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Edinburgh Fringe 2010

The Night Keeper

Gomito Productions

Genre: Children's Theatre

Venue: Hill Street Theatre


Low Down

Gomito Productions bring a very inventive and accessible children’s story to Hill Street, as Maggie explores the Secret Wing of a Museum and discovers not only wonders, but also a few things about herself along the way.


We enter and there is someone cleaning on the stairs; a stage adorned with dustbins and an audience adorned with adults, testament to the popularity of Total Theatre Award nominee Gomito’s adult theatre work.

Piano accompaniment is evocative and reminiscent of George Winston and the stage is set for a journey to the secret wing of a museum, realm of the Night Keeper, a Wonka-like character who brings his creations, made from discarded things, to life.
It’s Maggie’s birthday. She’s brilliant, smart and loves making things. And Maggie is looking for her sister, lost in the museum. This becomes the occasion for a journey tale, of adventure but also of self-discovery. The acting is top notch, the narrative full of humour, the interplay is both verbally and physically, full of well-paced, strongly directed set pieces, but often linked with a feeling of playfulness, even improvisation in moving the story along. Yes, it all feels marvellously playful.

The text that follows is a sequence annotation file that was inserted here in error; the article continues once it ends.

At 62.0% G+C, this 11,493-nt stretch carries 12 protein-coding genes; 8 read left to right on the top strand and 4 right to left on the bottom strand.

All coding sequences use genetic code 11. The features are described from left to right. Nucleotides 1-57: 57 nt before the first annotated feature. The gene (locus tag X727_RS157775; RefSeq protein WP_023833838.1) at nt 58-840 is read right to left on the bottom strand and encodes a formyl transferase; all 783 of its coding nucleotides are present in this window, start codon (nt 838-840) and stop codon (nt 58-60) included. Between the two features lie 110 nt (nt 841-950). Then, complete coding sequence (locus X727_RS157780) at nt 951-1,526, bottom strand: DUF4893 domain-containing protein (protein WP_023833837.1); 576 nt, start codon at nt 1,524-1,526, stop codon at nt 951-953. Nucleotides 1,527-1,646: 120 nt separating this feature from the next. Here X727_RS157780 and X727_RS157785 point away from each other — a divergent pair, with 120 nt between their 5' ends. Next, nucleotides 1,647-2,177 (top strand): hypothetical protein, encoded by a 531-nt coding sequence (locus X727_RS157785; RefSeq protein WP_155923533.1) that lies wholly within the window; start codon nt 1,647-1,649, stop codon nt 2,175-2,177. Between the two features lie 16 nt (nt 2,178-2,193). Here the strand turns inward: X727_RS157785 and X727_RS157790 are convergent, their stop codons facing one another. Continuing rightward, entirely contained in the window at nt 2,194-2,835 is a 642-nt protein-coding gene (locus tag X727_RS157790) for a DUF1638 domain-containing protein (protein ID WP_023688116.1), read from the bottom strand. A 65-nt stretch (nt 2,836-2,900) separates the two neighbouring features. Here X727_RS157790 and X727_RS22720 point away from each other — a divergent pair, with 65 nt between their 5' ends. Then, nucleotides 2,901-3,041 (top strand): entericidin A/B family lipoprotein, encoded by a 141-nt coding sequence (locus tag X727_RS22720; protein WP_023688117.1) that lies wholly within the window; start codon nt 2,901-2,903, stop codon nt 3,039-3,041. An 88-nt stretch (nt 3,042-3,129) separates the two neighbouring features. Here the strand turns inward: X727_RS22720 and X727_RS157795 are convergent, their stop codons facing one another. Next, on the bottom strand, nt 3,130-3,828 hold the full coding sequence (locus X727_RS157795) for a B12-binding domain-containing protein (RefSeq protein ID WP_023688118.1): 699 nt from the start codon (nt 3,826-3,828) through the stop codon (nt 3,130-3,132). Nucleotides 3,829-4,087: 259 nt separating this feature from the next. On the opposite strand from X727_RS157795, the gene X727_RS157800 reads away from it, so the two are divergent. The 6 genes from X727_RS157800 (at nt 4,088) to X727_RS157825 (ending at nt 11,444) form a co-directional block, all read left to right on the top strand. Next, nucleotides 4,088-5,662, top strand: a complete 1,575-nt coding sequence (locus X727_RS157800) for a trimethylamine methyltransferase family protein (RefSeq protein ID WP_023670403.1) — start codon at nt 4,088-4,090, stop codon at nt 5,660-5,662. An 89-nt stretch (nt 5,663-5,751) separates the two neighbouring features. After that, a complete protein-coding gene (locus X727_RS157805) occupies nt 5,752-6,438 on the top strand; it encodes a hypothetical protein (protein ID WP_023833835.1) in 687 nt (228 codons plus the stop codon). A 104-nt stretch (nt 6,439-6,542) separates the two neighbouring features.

There’s a lot of humour at the start set amid a mood of expectation. The tale that unfolds is told warmly and with much vocal skill, the staging is energetic yet tight.
So, the Night Keeper makes museum exhibits from magic dust and rubbish, the dust bringing them to life. One day this secret wing can be made public, but only when we are all ready to see such wonders…But there’s haughtiness afoot…
Beethoven, Napoleons, a space man, doodlebugs, dinosaurs and even a three thousand year old mummying mummy. Maggie journeys into the magic of history in search of her sister, and she comes across as  a kind of modern-day Alice. Some of the scenes feel a little too cluttered and overcrowded
but  given there’s a wonderful abundance of things in this production  for the children to see and hear and enjoy, it’s mostly forgiveable. The puppets are, at times, breathtaking in their design and their operation, and here Gomito truly shine. The puppets are all made from things children themselves might find at home, and yet they are brought to believable life with ease and skill. And no neutral puppeteers – their faces are as alive as the puppets they enliven.
This is one of the most cleverly inventive children’s shows I have seen on the Fringe this year. Beguiling and charming, Napoleon doesn’t come off well in this superb children’s show, but Gomito certainly do. Outstanding work.


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